“Come back unto Christ. Stand once more in the holy places of the spirit of Christ and the true gospel and doctrine of Jesus Christ and his rightful Church.
“Eventually, the meetinghouses will once again be opened to in-person meetings. At this point, the question isn’t will it happen, but whether God has to release you to get it done. If you are up-to-date with your Come, Follow Me lessons, then you will learn this week that you should have never cast any of us out from our meetings, especially the sacrament meeting.
“Please make amends with all of us whom you have wronged, by the requiring of the mark of the beast in order to enter into the Lords house, by publicly apologizing and formally rescinding and retracting the requirement to wear a mask in the Lord’s meetinghouse in Holbrook, and invite all of us, who you’ve cast out, to return, with or without a mask, to partake of the sacrament and of His words, and declare that it is not disrespectful to others to not wear a mask.
“I leave you with one final request, please watch and read Dieter F. Uchtdorf’s speech titled “What Is Truth” from his Church Educational System devotional of Jan. 13, 2013.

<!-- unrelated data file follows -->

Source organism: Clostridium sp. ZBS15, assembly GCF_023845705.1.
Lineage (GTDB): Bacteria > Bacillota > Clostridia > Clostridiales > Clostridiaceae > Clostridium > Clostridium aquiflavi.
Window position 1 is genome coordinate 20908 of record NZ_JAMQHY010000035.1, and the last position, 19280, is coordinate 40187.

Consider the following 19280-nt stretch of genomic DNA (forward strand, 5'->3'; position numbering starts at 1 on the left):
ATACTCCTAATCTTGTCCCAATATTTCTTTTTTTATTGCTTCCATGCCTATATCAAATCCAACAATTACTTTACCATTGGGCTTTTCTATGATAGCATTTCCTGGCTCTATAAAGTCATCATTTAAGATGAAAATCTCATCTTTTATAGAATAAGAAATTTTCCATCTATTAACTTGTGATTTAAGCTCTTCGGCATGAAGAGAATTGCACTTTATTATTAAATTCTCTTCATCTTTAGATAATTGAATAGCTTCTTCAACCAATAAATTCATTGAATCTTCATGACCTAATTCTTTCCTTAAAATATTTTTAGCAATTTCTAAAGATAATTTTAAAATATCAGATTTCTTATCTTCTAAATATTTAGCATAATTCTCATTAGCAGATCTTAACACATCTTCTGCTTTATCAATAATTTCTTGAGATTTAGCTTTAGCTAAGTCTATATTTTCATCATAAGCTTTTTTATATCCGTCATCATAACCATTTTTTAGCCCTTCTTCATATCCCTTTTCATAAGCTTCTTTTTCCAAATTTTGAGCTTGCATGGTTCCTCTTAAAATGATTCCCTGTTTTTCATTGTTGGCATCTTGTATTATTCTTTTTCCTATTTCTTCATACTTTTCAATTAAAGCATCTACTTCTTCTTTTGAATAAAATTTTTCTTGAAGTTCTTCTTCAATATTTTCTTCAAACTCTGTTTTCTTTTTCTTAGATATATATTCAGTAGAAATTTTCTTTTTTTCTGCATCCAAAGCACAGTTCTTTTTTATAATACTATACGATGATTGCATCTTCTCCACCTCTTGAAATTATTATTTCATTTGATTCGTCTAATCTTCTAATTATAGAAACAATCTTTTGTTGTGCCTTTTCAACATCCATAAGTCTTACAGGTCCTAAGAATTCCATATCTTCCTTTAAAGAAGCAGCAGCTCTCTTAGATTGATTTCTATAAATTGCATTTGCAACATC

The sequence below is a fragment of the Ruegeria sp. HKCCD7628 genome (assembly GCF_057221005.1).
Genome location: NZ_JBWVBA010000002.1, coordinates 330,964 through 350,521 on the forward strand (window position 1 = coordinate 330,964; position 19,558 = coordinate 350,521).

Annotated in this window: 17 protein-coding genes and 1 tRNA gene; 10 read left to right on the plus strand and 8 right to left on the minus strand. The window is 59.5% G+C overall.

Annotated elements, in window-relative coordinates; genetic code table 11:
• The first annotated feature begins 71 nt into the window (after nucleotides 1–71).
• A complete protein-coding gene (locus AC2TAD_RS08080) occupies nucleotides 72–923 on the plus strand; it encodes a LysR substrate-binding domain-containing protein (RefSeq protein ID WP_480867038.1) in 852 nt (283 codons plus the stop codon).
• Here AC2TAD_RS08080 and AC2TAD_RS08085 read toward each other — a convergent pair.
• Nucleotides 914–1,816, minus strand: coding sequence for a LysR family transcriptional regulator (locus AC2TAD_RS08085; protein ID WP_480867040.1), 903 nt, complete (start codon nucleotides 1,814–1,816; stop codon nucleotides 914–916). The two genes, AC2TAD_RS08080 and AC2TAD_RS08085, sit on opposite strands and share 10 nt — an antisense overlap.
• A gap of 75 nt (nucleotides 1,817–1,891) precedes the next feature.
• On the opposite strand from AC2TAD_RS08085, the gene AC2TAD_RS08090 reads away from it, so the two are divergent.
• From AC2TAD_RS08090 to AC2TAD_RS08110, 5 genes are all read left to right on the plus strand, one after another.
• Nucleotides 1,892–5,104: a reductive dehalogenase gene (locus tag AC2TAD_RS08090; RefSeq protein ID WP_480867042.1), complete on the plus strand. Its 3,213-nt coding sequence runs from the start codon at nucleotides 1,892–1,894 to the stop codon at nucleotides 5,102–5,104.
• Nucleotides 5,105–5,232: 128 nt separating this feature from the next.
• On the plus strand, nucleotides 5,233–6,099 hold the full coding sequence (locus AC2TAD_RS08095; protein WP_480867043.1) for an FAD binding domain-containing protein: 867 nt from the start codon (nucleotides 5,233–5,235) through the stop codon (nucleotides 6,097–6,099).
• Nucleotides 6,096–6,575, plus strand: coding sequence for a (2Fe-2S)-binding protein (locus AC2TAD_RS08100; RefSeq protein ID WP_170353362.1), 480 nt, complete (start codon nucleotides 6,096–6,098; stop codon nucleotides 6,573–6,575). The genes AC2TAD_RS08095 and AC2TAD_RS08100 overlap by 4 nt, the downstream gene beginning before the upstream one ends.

“The speech covers many of the false doctrine and snares that you and the other stake leaders have fallen for this past year.
“Remember, you can always repent, change your eternal course back to Jesus Christ and truth.
“You may also find this video from the Church helpful, it’s titled “What is Revelation”: https://youtu.be/pj1TNrciyZc
“Hopefully it will help you recognize false claims of prophecy and the false prophets who make them.
“It is my testimony that David Jensen is not a prophet, and he is not receiving revelation for the Church, as it is recorded that you have wrongfully claimed.
“When the Holbrook meetinghouse is once again open to everyone, as God has always wanted it, I will once again attend in-person meetings, and I’ll see you there.”